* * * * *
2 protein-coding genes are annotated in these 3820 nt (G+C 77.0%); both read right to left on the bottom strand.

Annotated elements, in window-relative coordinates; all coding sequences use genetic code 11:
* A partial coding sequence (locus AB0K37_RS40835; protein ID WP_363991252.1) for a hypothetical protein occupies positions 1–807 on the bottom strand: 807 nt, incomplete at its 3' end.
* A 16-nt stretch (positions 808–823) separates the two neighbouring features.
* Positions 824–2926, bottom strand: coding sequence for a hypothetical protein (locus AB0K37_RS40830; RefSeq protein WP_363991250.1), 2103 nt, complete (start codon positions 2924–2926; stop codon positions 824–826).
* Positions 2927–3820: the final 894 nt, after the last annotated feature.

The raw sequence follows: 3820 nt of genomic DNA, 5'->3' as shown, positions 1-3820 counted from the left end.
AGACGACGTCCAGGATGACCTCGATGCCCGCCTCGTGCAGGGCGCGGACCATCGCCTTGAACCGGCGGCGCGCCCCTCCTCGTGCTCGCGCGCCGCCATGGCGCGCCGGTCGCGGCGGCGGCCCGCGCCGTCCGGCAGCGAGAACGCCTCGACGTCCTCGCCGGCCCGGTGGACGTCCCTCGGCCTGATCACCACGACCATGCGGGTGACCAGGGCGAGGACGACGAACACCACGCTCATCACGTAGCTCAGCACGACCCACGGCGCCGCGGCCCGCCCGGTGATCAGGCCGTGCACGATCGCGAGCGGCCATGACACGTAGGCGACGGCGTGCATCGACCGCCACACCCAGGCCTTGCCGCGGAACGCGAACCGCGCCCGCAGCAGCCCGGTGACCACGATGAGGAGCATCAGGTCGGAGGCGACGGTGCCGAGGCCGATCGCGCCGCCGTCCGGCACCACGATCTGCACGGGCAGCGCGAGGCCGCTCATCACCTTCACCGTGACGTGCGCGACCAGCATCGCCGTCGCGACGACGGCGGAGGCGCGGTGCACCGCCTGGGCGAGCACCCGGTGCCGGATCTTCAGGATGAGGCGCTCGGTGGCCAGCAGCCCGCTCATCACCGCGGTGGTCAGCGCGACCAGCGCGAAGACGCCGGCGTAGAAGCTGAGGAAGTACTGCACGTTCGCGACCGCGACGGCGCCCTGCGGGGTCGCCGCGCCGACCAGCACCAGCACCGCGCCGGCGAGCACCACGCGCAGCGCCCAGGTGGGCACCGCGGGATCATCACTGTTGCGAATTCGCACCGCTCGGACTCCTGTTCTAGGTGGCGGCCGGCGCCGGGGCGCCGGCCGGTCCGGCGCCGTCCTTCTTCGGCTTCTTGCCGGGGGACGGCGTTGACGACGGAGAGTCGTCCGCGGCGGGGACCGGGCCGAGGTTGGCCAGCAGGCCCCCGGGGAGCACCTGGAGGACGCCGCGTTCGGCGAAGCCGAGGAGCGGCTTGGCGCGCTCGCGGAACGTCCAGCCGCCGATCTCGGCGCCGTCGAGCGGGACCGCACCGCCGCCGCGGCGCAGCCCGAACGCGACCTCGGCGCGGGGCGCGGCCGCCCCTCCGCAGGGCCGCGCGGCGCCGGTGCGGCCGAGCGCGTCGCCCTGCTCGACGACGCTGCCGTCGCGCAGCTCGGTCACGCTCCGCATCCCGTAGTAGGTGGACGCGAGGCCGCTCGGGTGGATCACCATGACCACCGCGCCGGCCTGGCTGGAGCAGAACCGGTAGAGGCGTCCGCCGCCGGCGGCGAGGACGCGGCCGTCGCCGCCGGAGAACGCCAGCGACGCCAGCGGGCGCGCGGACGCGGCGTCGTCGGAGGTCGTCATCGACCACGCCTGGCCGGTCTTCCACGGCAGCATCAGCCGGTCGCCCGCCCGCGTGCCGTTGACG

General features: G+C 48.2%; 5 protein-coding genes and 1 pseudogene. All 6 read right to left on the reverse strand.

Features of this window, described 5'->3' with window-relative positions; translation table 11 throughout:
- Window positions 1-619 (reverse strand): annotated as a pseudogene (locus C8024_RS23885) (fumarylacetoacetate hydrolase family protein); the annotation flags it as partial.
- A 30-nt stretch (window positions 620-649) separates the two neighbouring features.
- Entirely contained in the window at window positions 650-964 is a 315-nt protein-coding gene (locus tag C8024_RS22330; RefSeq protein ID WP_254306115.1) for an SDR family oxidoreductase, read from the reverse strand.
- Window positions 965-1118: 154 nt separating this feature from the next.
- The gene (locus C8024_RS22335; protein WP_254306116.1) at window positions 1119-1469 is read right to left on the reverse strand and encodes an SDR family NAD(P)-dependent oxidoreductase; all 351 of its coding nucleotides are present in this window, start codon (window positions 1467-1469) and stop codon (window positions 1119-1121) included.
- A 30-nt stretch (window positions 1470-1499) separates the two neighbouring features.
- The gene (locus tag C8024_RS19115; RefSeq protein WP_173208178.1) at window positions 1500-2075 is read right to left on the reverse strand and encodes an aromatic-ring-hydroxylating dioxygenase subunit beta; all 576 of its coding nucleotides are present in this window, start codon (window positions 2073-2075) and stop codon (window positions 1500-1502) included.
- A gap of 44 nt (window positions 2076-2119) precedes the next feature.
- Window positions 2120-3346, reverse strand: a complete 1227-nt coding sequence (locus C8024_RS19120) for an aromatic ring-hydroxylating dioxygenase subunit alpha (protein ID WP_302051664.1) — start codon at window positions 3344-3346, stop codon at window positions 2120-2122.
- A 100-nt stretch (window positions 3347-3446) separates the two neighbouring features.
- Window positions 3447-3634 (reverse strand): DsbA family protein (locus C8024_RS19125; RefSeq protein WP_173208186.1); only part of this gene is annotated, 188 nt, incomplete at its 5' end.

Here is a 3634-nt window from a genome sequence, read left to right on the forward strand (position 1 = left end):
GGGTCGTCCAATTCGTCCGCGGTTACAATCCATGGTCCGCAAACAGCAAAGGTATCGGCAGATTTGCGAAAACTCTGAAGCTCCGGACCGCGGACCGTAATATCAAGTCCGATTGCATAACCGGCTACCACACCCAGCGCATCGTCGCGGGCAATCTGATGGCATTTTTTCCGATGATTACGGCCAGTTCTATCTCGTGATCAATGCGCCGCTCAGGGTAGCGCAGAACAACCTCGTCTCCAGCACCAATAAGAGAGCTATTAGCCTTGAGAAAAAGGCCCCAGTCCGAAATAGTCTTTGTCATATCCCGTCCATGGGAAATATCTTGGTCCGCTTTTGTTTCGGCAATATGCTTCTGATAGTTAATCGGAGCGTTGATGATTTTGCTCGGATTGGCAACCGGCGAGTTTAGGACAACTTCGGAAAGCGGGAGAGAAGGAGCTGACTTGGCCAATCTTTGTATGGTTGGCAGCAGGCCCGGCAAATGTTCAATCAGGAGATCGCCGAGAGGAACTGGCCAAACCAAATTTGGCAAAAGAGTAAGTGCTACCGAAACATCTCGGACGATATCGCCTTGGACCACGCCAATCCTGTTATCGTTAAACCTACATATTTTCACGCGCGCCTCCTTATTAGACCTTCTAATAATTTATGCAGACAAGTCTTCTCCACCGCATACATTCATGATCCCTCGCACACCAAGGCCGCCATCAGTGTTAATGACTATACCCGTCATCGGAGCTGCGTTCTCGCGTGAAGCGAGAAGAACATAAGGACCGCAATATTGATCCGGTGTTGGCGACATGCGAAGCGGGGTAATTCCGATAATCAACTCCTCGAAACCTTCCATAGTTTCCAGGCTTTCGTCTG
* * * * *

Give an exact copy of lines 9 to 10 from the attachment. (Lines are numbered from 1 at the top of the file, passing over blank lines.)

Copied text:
General features: G+C 48.2%; 5 protein-coding genes and 1 pseudogene. All 6 read right to left on the reverse strand.

Features of this window, described 5'->3' with window-relative positions; translation table 11 throughout: